One of the first things you'll need to teach a new puppy is where to go to the toilet. This is key to a happy relationship, for you and for the dog.
Some pups will pick up toilet training very quickly – even within a week - but others might take a lot longer. However quickly they learn there will be accidents, so prepare your home by laying down puppy pads and newspapers and never, ever scold or punish your dog, as this can embed behaviour that is far harder to unpick.
The daily routine
Get up early, take your puppy outside and encourage them to go to the loo. Put them on the lead when they're very small or new to the household, as this will help focus them. Always go with them – your presence, both to encourage and reward, is key to their success.
Repeat words like ‘hurry up’ or 'do your wee/poo' when they're actually doing their business, so they begin to associate these words with the action required.
Your puppy has a small bladder and should go out at least every hour or two during the day, although that will change as they get older.
Puppies pee spontaneously when they get excited, so take them out frequently if they've been active or playing with other dogs.
As soon as they've eaten or woken up from a sleep, take your pup outside. Eating stimulates a dog's digestive system - puppies usually urinate within 15 minutes of eating, and poo within half an hour.
The key to successful toilet training is lots of praise and a high-value reward, like a healthy snack, small piece of cheese or tasty biscuit. This will emphasise that you're really pleased with them for going to the loo outside and reinforce the idea, so they’ll be want to do it again for more praise and treats.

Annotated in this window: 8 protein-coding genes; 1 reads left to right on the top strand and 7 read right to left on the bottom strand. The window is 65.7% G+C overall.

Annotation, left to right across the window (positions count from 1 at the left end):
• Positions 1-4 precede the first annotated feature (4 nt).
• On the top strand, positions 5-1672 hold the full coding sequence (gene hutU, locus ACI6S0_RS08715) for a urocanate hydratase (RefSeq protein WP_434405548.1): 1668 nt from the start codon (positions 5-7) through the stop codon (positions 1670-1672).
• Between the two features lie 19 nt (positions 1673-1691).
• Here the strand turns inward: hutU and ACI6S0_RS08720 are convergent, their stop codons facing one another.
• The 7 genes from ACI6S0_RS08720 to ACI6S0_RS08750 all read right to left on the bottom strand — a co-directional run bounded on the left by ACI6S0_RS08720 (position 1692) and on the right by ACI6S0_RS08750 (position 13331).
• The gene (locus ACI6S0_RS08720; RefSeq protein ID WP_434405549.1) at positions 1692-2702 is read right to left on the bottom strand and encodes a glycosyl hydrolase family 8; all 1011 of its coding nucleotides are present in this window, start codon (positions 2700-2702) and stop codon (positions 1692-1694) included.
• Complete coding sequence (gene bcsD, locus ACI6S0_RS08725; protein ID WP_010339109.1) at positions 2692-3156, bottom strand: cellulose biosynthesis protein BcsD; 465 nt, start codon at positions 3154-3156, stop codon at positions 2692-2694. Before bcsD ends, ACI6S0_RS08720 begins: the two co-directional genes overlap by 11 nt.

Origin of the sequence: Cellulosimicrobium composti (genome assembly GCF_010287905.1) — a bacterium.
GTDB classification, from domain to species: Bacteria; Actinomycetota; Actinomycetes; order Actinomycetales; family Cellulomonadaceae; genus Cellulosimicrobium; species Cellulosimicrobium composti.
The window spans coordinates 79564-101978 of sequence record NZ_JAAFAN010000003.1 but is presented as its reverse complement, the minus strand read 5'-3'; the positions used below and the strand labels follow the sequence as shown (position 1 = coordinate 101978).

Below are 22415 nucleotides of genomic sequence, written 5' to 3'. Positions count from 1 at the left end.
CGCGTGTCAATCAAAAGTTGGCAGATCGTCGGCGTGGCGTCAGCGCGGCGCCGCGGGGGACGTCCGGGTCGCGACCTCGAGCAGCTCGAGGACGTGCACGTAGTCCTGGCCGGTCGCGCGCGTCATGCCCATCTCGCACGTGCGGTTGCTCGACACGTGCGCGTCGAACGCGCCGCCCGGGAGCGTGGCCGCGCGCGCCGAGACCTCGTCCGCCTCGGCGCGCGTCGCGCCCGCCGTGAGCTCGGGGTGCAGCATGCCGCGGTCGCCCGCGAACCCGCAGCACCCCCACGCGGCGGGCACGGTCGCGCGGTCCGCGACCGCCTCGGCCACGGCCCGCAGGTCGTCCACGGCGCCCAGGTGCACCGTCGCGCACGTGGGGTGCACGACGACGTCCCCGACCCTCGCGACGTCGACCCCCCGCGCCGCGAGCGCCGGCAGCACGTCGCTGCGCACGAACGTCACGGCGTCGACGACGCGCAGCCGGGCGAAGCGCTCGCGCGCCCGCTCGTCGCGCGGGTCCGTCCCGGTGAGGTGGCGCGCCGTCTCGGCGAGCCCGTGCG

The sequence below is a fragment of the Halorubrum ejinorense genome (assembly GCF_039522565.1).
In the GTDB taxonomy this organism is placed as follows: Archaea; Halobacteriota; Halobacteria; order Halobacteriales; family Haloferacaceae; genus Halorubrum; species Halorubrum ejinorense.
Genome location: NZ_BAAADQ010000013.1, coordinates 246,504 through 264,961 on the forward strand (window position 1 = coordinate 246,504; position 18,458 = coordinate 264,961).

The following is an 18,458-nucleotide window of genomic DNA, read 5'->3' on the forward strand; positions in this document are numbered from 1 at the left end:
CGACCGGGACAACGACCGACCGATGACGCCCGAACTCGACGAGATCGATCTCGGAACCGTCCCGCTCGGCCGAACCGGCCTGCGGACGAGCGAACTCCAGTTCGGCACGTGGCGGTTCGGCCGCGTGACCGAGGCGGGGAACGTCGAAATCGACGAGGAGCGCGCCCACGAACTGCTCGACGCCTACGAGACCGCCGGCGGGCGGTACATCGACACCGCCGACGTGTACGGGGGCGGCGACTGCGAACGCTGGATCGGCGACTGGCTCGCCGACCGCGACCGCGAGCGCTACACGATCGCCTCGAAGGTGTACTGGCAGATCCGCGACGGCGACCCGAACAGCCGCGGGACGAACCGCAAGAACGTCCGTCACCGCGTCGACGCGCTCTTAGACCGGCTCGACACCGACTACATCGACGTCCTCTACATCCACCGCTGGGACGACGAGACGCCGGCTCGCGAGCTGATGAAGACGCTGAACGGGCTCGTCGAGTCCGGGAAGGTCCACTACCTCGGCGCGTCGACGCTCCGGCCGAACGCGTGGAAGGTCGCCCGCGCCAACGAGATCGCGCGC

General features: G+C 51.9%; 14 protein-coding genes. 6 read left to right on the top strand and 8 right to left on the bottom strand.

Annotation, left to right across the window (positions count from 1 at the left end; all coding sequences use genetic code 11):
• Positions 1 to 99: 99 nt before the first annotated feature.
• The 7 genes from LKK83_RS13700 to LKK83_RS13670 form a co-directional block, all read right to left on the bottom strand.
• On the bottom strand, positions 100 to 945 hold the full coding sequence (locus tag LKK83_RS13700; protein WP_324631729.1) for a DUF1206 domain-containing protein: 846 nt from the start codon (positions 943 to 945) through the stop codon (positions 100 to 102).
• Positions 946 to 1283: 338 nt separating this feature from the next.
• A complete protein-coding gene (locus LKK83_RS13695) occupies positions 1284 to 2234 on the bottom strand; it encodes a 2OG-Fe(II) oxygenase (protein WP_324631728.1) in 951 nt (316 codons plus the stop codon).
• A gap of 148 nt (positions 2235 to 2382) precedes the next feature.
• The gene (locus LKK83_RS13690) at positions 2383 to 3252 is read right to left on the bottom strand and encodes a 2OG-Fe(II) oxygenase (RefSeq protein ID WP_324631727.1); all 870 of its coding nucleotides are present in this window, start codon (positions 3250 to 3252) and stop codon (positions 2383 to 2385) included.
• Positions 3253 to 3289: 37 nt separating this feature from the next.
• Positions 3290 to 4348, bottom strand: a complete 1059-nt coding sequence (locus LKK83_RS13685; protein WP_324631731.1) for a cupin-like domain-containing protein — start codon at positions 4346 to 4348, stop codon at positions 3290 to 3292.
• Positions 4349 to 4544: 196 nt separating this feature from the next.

Be aware of the signs - your pup will look 'busy', circling and sniffing the floor when he or she wants to go to the toilet, so take them out immediately.
House training older dogs
This shouldn't be a problem, although some dogs (particularly those who've been in rescue for a while, used as a breeding bitch or have a lot of hound in them) can take longer.
Do as with a puppy and take them outside every hour or so, then and when they go to the loo, reward them and make a fuss of them.
If they continue to go to the loo indoors, don't scold or punish them but take them outside more often, until they get the message. That may include taking them out at night, too.
Make sure they're on the right sort of food, eating the right amount and at regular times. Your vet can guide you here, and with any help needed for toilet training.
Take them out for at least two walks a day, and praise and reward them when they go to the loo on the walk.
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